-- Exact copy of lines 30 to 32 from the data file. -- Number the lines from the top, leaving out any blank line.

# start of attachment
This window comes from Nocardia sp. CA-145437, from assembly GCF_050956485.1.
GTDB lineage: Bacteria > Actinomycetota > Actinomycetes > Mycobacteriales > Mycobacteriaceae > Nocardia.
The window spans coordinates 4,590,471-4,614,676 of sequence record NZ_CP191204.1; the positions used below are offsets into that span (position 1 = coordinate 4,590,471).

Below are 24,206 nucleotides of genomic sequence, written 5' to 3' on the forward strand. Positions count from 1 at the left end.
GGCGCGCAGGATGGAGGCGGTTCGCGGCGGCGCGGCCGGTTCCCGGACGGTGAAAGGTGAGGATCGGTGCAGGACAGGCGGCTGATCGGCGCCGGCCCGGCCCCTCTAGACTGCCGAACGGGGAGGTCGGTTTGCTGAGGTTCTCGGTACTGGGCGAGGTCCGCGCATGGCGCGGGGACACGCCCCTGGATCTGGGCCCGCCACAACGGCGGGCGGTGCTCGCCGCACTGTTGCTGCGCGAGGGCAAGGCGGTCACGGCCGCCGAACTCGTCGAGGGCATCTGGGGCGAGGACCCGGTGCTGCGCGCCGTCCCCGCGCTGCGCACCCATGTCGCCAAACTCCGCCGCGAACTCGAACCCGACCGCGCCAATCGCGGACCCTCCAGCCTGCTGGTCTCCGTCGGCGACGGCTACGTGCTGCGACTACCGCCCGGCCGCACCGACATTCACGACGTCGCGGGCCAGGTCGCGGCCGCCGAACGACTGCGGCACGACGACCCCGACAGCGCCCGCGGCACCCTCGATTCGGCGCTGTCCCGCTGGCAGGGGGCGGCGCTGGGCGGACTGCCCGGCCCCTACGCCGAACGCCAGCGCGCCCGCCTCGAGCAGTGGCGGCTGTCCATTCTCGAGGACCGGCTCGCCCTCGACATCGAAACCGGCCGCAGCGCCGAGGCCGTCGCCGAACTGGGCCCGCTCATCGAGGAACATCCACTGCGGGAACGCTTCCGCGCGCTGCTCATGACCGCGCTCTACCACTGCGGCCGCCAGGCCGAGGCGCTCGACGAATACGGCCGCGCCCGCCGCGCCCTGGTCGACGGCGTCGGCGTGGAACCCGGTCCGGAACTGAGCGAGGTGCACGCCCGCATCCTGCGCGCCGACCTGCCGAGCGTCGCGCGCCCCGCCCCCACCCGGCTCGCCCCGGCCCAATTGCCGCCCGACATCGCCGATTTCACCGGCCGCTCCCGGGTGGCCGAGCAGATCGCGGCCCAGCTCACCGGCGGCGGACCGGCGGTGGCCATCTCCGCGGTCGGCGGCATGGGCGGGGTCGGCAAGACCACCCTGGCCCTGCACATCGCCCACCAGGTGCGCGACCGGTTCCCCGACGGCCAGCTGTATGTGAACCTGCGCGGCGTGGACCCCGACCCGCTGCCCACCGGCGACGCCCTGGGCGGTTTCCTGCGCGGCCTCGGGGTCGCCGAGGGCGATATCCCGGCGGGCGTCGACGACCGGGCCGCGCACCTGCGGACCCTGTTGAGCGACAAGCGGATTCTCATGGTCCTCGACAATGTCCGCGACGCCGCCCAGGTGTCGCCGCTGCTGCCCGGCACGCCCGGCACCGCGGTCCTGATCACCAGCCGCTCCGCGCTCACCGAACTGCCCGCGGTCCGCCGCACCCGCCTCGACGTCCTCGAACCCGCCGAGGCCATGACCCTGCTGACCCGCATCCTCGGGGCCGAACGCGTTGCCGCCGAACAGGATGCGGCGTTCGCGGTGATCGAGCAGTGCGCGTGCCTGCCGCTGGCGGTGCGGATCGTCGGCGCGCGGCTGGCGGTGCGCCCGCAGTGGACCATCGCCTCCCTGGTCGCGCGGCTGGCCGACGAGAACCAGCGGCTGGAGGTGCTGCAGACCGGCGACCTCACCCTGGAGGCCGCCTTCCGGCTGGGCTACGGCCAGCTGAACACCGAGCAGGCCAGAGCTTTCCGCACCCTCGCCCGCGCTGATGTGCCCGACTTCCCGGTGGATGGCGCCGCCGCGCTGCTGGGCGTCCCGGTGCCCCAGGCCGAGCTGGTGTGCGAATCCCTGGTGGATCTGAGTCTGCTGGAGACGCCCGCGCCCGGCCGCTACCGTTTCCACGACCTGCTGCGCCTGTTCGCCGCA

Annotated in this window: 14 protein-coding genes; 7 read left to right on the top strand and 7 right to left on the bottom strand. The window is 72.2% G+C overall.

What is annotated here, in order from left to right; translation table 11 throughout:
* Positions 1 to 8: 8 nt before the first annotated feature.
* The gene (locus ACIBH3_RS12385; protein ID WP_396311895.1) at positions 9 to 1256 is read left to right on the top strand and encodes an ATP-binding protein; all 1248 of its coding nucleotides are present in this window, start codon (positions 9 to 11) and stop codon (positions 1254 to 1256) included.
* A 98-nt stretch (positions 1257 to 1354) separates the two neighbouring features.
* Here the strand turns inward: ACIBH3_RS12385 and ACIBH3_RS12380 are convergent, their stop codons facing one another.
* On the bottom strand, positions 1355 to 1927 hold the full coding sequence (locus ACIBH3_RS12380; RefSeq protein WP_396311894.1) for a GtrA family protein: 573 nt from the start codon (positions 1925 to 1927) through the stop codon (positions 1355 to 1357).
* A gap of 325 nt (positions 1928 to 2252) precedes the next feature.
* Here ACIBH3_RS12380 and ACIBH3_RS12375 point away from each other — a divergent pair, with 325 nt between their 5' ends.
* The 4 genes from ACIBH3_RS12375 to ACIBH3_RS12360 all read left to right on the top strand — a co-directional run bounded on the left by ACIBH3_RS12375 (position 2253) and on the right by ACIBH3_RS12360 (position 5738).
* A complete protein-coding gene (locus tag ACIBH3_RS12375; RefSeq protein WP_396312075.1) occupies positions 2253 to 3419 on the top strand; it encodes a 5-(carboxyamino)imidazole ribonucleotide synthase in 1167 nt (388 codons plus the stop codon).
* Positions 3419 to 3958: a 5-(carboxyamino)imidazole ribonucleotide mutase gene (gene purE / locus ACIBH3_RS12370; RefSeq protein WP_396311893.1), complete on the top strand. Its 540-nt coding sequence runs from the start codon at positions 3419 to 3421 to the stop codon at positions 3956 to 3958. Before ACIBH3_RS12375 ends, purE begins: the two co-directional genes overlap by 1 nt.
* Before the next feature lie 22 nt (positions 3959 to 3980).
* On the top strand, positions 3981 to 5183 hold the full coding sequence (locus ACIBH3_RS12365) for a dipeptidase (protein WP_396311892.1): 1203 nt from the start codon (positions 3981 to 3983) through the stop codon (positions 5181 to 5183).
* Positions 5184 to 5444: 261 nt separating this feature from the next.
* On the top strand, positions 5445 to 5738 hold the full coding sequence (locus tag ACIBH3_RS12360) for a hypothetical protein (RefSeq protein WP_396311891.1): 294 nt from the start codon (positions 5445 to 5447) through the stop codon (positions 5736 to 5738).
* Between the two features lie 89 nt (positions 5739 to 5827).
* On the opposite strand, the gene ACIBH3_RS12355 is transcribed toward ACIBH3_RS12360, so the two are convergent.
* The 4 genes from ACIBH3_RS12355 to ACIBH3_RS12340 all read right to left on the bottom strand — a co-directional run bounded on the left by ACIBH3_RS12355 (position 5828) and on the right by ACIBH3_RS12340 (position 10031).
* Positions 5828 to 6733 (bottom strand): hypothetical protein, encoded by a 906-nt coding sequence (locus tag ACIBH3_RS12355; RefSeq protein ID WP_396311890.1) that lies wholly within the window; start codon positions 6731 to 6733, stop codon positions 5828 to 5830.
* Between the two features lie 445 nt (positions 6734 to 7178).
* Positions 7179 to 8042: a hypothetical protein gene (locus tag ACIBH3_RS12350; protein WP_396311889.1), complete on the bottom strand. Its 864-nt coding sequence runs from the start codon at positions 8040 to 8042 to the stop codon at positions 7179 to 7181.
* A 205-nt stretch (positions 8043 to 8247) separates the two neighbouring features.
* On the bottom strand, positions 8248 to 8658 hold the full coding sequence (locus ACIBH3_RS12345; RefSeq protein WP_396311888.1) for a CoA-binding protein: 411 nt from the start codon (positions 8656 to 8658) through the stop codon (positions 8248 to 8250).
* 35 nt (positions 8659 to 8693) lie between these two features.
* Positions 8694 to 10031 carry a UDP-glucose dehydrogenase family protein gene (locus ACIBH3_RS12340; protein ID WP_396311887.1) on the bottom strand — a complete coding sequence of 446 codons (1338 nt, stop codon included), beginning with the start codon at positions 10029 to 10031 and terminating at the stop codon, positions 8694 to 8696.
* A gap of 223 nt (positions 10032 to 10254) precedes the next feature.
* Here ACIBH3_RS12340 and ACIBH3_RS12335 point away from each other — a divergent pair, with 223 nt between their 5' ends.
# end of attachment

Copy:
* 35 nt (positions 8659 to 8693) lie between these two features.
* Positions 8694 to 10031 carry a UDP-glucose dehydrogenase family protein gene (locus ACIBH3_RS12340; protein ID WP_396311887.1) on the bottom strand — a complete coding sequence of 446 codons (1338 nt, stop codon included), beginning with the start codon at positions 10029 to 10031 and terminating at the stop codon, positions 8694 to 8696.
* A gap of 223 nt (positions 10032 to 10254) precedes the next feature.